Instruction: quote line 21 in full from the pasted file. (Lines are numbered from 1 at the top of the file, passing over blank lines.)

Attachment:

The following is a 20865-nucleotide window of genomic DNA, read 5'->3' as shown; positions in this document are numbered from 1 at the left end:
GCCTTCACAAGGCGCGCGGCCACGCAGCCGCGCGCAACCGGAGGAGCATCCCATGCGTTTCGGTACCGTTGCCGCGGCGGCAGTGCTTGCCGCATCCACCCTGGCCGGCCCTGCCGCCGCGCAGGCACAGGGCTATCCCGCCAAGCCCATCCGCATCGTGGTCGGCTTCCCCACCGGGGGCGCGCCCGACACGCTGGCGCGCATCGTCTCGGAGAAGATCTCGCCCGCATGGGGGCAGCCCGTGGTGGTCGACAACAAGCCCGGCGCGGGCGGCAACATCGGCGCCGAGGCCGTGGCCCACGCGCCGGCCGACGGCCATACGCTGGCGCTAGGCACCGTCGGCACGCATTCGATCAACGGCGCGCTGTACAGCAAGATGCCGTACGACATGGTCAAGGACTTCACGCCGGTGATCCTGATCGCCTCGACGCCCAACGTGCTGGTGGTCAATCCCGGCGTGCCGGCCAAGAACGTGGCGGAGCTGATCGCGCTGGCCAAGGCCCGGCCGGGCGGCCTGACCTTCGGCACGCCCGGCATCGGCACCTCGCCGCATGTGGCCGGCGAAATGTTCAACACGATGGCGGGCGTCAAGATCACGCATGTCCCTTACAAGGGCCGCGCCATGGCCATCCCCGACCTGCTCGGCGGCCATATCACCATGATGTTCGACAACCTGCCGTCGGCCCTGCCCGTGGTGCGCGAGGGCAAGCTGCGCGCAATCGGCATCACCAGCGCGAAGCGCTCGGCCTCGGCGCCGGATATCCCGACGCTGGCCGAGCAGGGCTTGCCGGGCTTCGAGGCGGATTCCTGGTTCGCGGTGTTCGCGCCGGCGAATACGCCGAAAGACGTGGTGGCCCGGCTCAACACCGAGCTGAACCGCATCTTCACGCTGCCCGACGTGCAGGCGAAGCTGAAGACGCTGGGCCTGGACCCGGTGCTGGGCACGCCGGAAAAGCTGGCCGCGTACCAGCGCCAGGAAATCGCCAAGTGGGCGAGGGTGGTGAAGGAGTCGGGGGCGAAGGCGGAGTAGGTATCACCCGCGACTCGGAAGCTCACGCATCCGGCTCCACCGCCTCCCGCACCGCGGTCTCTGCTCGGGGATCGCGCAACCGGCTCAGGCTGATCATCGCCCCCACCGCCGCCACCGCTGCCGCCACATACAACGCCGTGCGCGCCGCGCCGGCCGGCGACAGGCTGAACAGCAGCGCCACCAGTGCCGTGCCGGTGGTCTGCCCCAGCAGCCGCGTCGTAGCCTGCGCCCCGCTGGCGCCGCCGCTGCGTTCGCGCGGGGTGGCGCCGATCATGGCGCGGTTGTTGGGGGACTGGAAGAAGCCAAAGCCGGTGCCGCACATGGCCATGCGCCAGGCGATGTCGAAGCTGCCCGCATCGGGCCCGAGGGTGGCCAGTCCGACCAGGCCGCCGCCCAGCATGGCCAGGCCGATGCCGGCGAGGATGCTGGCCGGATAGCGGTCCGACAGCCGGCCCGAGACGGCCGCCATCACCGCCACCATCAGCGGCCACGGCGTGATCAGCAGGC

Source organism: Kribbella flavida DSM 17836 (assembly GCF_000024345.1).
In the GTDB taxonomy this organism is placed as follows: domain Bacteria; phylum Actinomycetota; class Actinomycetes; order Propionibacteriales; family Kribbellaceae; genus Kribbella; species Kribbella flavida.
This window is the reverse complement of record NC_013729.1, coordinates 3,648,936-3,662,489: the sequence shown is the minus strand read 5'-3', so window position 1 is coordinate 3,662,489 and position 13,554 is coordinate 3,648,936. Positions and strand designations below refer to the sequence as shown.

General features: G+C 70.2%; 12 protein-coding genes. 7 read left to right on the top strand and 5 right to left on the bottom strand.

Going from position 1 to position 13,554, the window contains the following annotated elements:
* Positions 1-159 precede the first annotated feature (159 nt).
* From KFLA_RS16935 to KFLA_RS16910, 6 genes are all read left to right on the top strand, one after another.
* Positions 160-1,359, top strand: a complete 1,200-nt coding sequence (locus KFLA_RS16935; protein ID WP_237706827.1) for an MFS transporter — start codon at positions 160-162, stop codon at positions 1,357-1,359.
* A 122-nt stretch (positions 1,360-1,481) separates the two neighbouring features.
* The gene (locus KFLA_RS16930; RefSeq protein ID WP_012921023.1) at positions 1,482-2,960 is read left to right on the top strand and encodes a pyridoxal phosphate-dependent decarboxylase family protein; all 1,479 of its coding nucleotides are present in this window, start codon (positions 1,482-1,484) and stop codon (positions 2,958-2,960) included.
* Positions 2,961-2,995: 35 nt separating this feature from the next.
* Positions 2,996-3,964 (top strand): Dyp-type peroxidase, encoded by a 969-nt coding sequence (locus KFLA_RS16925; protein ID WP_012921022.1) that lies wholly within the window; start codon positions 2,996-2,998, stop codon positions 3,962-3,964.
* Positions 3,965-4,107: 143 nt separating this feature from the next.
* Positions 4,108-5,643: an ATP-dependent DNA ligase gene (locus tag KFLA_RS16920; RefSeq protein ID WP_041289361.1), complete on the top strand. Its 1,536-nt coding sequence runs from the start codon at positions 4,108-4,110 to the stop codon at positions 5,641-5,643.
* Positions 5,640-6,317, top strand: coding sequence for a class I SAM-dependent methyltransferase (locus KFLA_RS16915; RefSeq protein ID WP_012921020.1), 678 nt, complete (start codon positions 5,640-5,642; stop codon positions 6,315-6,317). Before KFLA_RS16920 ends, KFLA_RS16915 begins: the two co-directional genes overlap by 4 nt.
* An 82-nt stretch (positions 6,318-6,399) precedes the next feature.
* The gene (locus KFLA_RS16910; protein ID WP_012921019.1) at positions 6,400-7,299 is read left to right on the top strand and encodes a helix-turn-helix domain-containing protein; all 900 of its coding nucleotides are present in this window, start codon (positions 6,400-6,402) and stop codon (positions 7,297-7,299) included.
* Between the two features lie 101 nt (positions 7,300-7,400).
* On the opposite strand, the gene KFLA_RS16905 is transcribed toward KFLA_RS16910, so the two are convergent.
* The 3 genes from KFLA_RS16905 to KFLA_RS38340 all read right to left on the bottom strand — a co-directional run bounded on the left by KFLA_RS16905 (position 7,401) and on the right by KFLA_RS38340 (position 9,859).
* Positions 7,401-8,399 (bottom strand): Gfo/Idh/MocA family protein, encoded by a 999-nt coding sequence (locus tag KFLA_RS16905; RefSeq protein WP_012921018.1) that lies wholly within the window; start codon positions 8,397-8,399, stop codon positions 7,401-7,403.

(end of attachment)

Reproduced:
* On the opposite strand, the gene KFLA_RS16905 is transcribed toward KFLA_RS16910, so the two are convergent.